July '22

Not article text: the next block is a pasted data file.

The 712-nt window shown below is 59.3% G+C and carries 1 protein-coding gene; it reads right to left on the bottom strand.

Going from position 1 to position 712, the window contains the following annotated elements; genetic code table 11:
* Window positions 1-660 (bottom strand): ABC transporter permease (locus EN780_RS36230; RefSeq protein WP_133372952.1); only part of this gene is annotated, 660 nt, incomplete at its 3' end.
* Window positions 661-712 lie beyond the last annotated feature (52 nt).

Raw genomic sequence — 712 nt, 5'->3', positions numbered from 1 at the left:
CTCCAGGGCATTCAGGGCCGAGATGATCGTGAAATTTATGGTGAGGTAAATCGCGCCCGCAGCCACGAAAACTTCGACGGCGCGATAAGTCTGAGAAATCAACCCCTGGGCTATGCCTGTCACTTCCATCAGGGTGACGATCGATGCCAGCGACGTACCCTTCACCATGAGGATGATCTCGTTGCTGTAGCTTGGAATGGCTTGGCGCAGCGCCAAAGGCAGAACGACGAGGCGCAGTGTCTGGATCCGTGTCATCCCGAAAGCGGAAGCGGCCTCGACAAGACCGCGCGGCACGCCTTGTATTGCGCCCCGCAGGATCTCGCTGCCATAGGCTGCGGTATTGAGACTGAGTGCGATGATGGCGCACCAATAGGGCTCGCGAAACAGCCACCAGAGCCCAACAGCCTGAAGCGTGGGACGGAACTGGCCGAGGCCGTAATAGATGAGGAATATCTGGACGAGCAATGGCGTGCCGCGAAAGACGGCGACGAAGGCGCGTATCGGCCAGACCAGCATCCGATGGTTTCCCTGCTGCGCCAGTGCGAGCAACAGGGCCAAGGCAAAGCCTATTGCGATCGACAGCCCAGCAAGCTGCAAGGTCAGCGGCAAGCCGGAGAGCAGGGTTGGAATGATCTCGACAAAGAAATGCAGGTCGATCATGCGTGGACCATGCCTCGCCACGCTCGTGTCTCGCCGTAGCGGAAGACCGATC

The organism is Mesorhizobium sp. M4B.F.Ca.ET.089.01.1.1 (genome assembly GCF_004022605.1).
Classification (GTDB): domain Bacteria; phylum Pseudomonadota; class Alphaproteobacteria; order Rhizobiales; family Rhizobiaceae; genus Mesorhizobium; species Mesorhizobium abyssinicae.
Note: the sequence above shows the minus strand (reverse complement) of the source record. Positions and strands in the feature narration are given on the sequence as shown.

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1 0 G R A P H I C S P R O J U L Y 2 0 2 2 G R A P H I C S - P R O. C O M CALIFORNIA WONDER IN THE TRENCHES R I C K W I L L I A M S I t was way back in the '80s. My young family and I drove to Big D and crashed at Sharon's aunt's house. We had gotten there in time for a visit, but I went to bed early because the next day would be a big one for me. I was going to California, and I had never been there before. It would be a whirlwind trip starting way before the crack of dawn: driving to DFW, getting in the skies about breakfast time and on the West Coast by lunch. For a very young sign maker from East Texas, this was an adventure, and I was going there to see something truly amazing and unheard of in the his- tory of sign making. Still dark, I kissed my wife awake, said my goodbye, and headed to the airport. It was magic to me just to be flying in the reliable Boeing 727 fresh from the factory. What a bird! I noticed in the back of the seat in front of me was a telephone. I asked the attendant, "You mean for five bucks you can call any where in the country while zooming along at 500 miles an hour at this alti- tude?" She answered, "Yes, sir. You sure can." I decided right then to call my grandfather and let him now he had relatives in high places, and he barely believed me when I told him where I was calling from. "Yep, Pepaw, I'm headed to California. But, from 40,000 feet we're still con- nected." Amazing how communication had changed in my grandfather's lifetime. By contrast, the sign business (at least how lettering was done) had not changed since the pyramids. We landed in Ontario mid-morning, and not too long after that, I had a rental car and hit the road. It was green in the winter in California, beautifully green and lush. I loved those freeways — in the middle of the morning, any way. Even without GPS, I had little trouble navigat- ing my way all the way across LA, barely missed a turn, and knew exactly where I wanted to go and could not believe how quickly I got there. The destination was the Disneyland Hotel, another special place near the Magic Kingdom, and magic was in the air. I had to go through registration, get the badge and the whole routine, then headed to see what everyone was talking about. I wanted to see where the special wiz- ardry was being shown, but people were surrounding the area. Eventually I inched my way through and made it to where the little humming noises were coming from. Humming noises and the sign business — now that was new. And amid all the com- motion, the representatives from this new company were taking order after order for their unique invention. It was a small blue box with a small basic plotter and a keyboard which connected to a computer inside the box. is little piece of "wonder" was a way to make per- fect vinyl letters up to about a foot tall, but once you were done with what you plotted out, you would erase everything to start the next job. is was a computer/plotter with no memory, no screen, and one font built in. is little magic box was not cheap, and at $300 a piece per font, an actual font library could cost as much as a new car. But, like everyone else, I placed my order for the venerable Gerber Scientific 4 B, the blue box with a brain but no mem- ory… about like me today! en I drove out to the Pacific Ocean and found a place to eat right on the water. e freeways whizzed along, until I headed back across town around 4:30 or 5 p.m., and then everything stopped. By the skin of my teeth, I made my flight and was soon rushing across the sky, against the sun, going east to Texas. In the early morning, still dark, I made it to my sleeping wife. Twenty hours after leaving, I kissed her awake and said, "I bought the magic box — the little blue wonder. It's everything they said it was, and it will be here next week." And as I slipped into the covers, I knew, we all knew, the sign and graphics world would never ever be the same. RICK WILLIAMS owns Rick's Sign Company, a com- mercial sign shop in Longview, Texas. He has been in the sign industry since 1973 and has been a contributing editor to Sign Business and Sign & Digital Graphics since 1986. Contact Rick via email at Courtesy J. Bryan Vincent.

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